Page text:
Why Are Giant Miners Suffering, and Can They Rebound?



Precious metal funds

Many of the fluctuations in precious metals have been determined by the Federal Reserve’s stance on the interest rate. These variations play on precious metal–based funds.

Gold-based funds such as the leveraged Direxion Daily Gold Miners Bull 3X ETF (NUGT) and the ProShares Ultra Silver (AGQ) have fallen in the past few months. These two funds have seen trailing 30-day falls of 48.9% and 11.3%, respectively, although their YTD (year-to-date) rises continue to be positive.

Let’s look now at the implied volatilities of mining companies and their RSI (relative strength index) levels after the carnage for precious metals. We’ll look specifically at Goldcorp (GG), Newmont Mining (NEM), Agnico-Eagle Mines (AEM), and Barrick Gold (ABX).

Article continues below advertisement

Implied volatility

Call-implied volatility takes into account the changes in the price of an asset with respect to variations in the price of its call option. Remember, during times of global and economic turbulence, volatility is higher than during a stagnant economy.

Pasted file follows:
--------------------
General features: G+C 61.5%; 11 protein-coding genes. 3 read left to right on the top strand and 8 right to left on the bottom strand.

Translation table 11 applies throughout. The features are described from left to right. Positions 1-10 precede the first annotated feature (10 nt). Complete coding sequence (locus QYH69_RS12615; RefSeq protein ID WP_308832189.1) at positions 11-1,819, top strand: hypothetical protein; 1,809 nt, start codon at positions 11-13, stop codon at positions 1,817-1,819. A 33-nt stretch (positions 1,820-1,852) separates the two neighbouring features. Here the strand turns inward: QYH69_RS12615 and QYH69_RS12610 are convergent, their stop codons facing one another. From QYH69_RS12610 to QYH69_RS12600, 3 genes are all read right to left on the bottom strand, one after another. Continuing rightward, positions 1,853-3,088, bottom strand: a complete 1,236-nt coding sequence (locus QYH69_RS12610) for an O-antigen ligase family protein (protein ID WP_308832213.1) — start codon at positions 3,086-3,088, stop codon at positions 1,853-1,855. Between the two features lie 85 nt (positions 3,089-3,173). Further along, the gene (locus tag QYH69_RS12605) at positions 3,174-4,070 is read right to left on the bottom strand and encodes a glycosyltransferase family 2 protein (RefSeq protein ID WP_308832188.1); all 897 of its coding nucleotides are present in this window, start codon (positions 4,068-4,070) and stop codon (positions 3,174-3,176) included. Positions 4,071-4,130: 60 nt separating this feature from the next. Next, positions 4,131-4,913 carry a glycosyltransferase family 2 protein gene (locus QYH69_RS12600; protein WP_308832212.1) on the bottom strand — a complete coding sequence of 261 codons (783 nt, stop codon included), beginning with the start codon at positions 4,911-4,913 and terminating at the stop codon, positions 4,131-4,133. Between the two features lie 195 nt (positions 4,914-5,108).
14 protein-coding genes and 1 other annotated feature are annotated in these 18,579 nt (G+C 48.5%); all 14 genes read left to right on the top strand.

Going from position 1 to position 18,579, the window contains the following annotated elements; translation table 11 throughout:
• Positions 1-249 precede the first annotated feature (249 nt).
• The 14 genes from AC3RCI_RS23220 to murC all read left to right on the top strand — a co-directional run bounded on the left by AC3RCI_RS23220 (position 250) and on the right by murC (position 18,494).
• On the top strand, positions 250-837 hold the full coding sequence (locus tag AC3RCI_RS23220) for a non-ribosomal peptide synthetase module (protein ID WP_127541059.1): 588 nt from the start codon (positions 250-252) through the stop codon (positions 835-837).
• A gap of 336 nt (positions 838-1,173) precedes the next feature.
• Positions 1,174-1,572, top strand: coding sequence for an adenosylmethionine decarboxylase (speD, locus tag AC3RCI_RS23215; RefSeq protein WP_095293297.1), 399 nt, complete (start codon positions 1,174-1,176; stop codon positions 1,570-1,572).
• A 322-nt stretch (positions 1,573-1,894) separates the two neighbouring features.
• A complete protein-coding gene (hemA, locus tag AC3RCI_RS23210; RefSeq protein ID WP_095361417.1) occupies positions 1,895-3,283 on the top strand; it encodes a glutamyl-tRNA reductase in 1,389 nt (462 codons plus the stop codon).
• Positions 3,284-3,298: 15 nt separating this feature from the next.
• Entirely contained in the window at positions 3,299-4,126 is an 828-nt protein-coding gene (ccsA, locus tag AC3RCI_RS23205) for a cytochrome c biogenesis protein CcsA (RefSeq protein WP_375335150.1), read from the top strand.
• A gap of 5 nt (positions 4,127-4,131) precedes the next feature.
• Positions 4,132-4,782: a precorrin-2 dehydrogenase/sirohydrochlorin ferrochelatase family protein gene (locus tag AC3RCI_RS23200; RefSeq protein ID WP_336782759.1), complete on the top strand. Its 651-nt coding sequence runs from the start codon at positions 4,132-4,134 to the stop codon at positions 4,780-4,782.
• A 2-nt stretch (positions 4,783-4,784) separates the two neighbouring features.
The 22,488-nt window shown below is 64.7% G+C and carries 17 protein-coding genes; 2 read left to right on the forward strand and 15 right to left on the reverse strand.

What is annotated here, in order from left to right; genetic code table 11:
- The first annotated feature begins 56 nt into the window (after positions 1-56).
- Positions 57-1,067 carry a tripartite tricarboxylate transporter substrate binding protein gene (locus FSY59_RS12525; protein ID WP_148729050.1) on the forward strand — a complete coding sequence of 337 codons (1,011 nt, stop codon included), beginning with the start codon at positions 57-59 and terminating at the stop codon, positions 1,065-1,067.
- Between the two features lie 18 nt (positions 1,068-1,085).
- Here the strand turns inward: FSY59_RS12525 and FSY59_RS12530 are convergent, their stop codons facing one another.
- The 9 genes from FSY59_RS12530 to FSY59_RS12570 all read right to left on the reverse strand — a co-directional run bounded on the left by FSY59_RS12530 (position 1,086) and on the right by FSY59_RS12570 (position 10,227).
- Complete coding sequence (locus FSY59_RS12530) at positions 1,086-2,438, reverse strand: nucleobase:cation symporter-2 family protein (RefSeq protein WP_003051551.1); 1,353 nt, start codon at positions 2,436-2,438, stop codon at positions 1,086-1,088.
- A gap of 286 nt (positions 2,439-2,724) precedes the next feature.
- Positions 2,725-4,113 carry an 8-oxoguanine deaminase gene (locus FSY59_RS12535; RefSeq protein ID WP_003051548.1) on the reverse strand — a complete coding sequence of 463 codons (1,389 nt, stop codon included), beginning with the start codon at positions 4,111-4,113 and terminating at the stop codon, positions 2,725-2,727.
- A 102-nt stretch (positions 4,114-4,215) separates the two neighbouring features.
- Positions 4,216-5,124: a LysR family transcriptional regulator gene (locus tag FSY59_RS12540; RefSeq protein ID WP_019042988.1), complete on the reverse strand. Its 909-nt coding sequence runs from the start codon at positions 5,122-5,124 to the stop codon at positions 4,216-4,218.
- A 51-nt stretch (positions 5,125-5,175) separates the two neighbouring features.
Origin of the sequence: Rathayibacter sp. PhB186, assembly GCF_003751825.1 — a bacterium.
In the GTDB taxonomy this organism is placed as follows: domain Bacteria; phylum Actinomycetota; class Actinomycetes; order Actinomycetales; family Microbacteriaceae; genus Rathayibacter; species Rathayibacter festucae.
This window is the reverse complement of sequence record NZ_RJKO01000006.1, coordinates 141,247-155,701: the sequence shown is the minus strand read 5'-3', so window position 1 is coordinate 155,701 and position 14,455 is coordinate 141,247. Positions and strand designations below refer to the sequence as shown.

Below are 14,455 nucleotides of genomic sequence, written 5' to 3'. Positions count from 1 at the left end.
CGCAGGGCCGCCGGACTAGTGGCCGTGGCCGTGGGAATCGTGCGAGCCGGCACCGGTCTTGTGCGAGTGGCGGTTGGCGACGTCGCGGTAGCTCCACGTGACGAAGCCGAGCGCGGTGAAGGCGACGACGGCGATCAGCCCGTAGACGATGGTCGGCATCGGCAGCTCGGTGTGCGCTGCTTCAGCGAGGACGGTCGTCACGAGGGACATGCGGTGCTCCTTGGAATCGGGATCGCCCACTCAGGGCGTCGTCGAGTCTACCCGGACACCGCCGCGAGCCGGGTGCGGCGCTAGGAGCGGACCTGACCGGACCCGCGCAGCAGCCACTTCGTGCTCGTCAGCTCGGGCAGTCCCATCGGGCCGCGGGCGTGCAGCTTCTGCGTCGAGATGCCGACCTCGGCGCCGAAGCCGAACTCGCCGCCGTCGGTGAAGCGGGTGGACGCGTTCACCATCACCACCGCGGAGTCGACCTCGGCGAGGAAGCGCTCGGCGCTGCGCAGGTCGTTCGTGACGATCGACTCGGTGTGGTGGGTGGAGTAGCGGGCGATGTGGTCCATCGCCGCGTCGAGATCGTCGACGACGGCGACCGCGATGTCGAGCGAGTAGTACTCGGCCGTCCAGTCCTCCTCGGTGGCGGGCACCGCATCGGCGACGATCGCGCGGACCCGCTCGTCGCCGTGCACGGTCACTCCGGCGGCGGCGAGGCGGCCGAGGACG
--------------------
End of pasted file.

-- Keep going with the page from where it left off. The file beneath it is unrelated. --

The volatilities of GG, NEM, AEM, ABX were 48.7%, 46.1%, 46.3%, and 50%, respectively, on October 5, 2016.


The RSI levels for each of these four mining giants fell due to their falling share prices. GG, NEM, AEM, and ABX saw RSI levels of 32.2, 32.1, 31.5, and 35.0, respectively. Most of the miners have RSI levels close to 30 as of Wednesday, October 5, 2016.

These four giant miners make up a combined 25% of the price changes in the VanEck Vectors Gold Miners ETF (GDX).

An RSI level above 70 indicates that a stock has been overbought and could fall. An RSI level below 30 indicates that a stock has been oversold and could rise. The trailing-30-day returns of these mining companies were negative due to the diminishing haven appeal of precious metals.


More From Market Realist